Tuesday, May 14, 2019

Same Stage, Different Age!

In childhood there are two stages that are similar yet different in the way they need to be handled. The ages are those of two year olds and those of teenagers.  These two ages have very different abilities in self-care, yet share a common goal: Independence.

I can do it myself.  Many parents will remember this statement coming from the two year old who wanted to put on their own shoes. During the teen years it shows up by wanting to do more adult like behaviors.  It is important to recognize that wanting to do something versus being at a developmentally appropriate level to do it are two different things.  Teens especially young teens need to earn the privilege to do more adult-like activities. A child who can not take out the trash and clean-u up their room without nagging is not ready to spend unsupervised time with their friends.

Supervision, Supervision Parental supervision is the most important job when discussing a two year old, quiet in the house means trouble.  Most parents think that teens need less supervision. They need more. Teens are looking into the adult world with all the curiosity of a two year old.  They are looking into drinking, driving, smoking, sex, and other adult activities. These children are not more able to accept this responsibility that the two year old is ready to tie their own shoes. Parents do need to know who their teen’s friends are, who their parents are, where they are going and what they are doing.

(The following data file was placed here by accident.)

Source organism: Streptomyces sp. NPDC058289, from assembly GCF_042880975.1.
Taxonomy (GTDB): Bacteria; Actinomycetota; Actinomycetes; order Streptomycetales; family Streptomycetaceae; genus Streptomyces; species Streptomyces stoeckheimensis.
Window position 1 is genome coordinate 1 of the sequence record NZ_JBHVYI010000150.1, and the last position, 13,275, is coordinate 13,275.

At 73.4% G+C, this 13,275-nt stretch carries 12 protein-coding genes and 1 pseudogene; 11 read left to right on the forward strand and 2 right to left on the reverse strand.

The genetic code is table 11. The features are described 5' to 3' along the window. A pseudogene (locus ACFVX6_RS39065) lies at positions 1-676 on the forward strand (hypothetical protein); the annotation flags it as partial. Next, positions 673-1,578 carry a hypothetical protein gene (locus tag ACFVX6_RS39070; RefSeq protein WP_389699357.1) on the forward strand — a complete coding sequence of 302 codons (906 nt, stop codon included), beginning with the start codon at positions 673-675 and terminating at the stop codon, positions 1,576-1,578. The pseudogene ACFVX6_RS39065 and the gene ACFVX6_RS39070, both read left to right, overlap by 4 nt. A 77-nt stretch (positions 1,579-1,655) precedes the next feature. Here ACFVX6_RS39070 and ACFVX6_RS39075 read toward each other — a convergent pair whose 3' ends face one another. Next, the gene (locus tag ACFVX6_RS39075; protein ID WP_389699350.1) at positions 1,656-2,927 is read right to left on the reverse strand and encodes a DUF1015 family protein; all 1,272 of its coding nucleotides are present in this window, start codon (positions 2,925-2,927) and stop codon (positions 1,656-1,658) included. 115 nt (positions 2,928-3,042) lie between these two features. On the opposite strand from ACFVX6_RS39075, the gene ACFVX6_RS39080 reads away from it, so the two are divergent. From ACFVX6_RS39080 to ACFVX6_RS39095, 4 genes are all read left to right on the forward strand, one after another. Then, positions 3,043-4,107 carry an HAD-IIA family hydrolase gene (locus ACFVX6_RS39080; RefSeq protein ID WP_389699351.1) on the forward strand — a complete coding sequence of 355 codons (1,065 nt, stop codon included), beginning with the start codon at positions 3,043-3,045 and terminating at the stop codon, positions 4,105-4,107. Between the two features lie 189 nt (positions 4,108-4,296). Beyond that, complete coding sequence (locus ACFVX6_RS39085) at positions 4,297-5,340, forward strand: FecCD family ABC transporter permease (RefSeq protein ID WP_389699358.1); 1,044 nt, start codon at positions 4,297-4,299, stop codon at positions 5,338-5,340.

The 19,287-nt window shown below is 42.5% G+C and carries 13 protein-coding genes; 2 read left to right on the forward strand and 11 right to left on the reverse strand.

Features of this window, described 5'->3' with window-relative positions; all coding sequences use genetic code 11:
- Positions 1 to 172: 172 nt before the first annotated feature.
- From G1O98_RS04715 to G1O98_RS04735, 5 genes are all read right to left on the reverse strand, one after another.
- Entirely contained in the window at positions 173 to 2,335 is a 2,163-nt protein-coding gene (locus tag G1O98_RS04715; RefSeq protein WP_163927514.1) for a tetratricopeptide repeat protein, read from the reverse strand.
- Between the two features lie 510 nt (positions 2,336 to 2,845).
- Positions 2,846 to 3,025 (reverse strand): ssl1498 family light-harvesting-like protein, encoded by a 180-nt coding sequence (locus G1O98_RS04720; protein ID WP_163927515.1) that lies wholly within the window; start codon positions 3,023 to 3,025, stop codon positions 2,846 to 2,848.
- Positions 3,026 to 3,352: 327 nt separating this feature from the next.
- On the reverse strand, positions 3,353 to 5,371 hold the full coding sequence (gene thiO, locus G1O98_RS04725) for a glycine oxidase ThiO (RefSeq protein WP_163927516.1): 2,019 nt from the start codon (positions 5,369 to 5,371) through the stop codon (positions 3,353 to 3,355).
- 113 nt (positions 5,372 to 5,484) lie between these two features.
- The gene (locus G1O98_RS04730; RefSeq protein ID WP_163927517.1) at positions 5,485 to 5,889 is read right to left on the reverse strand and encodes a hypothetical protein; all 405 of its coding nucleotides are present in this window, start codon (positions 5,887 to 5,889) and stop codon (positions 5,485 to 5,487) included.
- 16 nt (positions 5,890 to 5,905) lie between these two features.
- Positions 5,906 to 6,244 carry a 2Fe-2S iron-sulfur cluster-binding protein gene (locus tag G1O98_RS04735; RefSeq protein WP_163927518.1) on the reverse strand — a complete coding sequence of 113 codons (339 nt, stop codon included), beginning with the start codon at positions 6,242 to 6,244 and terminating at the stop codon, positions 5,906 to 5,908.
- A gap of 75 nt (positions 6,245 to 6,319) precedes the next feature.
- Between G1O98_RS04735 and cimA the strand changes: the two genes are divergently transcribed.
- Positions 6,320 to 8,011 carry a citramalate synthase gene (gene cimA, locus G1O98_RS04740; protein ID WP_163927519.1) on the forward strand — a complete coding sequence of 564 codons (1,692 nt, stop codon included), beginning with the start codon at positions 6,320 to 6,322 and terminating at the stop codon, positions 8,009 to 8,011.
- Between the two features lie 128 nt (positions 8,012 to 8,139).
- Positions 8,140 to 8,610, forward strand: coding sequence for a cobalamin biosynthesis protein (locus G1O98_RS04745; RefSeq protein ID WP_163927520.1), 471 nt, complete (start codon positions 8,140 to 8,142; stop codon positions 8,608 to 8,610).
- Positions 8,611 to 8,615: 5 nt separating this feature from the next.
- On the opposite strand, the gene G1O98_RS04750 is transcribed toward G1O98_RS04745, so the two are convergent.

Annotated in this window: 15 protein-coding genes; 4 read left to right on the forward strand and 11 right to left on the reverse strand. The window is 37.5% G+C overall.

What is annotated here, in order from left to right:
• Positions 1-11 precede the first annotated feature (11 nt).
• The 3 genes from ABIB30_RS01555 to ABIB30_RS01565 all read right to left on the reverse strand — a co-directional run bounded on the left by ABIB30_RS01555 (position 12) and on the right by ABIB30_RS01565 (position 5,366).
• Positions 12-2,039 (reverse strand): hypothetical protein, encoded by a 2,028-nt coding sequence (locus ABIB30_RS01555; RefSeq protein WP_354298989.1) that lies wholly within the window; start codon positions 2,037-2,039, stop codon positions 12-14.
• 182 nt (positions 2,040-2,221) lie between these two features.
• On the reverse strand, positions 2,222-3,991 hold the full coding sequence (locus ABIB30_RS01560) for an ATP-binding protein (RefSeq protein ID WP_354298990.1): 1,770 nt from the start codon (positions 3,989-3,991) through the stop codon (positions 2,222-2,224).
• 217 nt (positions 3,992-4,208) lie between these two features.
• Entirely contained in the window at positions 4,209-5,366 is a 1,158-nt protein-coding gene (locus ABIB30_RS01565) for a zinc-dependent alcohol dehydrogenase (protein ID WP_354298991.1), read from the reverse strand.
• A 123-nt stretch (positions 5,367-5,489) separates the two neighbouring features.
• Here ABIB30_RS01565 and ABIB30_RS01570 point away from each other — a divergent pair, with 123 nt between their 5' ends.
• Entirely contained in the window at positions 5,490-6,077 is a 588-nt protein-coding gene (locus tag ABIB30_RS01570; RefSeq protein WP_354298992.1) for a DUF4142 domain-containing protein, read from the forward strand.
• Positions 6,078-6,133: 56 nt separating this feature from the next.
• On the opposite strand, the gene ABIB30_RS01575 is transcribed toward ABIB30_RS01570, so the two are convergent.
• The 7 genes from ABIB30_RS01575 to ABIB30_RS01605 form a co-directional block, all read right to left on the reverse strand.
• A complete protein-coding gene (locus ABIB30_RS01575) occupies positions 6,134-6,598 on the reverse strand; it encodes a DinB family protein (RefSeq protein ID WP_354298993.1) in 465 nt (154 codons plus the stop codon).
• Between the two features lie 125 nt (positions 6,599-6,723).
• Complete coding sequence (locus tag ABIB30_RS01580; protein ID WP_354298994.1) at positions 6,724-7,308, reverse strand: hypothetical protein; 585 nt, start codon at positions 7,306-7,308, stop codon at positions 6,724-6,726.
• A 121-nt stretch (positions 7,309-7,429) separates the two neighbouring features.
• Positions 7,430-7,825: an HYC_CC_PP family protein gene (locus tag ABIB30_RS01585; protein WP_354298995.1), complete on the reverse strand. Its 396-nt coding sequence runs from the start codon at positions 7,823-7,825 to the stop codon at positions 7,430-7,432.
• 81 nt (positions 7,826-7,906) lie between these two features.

Undivided Attention Children at both stages need time with their parents. Two year olds need this time to be held, read to, and reassured. Teens need this time to be mentored, comforted, and supported.  Parents who practice active listening really ensure teens have what they need. Active listening requires listening and not judging. Asking your teen,”Are you seeking advice or do you just need me to listen?” This question sets the stage for how you will listen. Teens also sometimes talk more in the midst of an activity. Go for cooking dinner, playing a board or card game, hiking, or walking.

Although, the age changes the temperament and personality do not change. Keep this in mind as you spend time with your teens. Treat them accordingly and you and your teen will come through the teen years with flying colors.

Believe in Parenting

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